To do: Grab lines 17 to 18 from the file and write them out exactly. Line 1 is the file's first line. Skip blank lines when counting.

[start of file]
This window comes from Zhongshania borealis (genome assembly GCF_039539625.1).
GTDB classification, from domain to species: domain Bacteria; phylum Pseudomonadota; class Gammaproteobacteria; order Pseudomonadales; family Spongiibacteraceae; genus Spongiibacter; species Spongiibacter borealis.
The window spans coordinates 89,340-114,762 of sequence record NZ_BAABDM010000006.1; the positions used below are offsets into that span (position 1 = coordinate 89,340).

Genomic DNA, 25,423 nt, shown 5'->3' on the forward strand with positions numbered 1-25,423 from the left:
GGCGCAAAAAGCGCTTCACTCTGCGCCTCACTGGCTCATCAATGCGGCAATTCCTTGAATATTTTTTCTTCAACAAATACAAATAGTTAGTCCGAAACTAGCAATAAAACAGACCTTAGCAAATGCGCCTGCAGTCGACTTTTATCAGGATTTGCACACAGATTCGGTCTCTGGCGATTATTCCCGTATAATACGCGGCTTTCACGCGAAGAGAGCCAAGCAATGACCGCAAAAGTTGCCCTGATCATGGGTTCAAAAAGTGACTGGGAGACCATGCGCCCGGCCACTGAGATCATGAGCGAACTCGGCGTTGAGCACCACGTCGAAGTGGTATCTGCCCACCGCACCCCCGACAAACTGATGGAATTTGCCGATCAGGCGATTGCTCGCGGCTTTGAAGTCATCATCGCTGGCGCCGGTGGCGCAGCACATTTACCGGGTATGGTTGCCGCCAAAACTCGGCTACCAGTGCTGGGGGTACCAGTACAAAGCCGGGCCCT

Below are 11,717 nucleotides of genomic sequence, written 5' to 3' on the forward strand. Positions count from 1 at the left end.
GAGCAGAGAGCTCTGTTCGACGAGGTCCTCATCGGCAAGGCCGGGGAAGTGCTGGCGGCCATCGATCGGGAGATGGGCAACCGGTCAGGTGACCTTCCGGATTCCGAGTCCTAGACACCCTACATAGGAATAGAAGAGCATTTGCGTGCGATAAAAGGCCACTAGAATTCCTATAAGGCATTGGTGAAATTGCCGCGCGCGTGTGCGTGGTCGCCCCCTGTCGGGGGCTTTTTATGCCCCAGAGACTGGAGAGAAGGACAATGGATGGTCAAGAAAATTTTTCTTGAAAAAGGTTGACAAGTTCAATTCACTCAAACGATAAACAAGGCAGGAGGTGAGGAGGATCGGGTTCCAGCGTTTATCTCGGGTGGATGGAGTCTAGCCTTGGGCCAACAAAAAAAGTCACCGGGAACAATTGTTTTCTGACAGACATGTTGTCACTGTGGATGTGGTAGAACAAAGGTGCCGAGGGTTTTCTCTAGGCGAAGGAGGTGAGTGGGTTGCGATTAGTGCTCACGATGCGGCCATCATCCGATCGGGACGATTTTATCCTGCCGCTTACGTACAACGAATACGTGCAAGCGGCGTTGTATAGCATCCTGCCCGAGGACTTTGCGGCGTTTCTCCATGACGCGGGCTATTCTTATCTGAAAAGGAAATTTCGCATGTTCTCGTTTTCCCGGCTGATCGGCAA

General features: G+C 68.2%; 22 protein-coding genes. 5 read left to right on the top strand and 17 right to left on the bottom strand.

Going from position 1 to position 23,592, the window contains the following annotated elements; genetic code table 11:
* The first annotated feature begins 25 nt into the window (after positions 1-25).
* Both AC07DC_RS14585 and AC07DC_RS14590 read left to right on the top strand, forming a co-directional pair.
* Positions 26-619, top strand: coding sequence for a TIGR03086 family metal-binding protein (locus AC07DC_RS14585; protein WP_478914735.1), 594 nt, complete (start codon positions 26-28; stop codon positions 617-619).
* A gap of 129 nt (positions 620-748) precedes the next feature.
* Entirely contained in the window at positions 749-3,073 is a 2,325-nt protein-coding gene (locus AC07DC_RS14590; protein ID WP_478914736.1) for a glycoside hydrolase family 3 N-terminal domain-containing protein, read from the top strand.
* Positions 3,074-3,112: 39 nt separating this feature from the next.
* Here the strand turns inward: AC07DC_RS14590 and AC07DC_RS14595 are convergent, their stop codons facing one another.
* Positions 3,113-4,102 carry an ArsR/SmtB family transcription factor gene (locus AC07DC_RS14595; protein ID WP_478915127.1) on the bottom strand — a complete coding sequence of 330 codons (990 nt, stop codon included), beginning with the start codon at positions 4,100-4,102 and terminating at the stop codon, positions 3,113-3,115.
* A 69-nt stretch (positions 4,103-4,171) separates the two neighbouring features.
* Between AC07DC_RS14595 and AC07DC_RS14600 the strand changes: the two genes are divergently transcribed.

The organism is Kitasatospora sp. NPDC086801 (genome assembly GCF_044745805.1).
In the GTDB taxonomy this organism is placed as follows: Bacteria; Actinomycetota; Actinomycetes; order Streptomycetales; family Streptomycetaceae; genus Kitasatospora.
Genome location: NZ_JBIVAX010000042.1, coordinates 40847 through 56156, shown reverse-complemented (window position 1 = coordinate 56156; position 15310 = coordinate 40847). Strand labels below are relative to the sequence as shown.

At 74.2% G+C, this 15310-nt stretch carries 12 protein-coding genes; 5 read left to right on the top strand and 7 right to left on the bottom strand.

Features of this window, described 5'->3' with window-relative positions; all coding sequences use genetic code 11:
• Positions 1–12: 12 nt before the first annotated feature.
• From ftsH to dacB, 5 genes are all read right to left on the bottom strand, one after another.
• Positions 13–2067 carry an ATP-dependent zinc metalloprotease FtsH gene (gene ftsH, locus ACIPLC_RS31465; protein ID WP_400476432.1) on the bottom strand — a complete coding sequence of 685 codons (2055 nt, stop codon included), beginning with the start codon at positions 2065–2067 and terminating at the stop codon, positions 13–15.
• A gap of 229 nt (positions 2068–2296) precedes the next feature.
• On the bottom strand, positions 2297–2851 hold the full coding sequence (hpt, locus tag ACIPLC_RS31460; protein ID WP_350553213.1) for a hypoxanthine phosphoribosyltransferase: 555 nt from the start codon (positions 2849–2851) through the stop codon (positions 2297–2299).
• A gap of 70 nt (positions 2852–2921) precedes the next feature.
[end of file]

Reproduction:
* Positions 3,113-4,102 carry an ArsR/SmtB family transcription factor gene (locus AC07DC_RS14595; protein ID WP_478915127.1) on the bottom strand — a complete coding sequence of 330 codons (990 nt, stop codon included), beginning with the start codon at positions 4,100-4,102 and terminating at the stop codon, positions 3,113-3,115.
* A 69-nt stretch (positions 4,103-4,171) separates the two neighbouring features.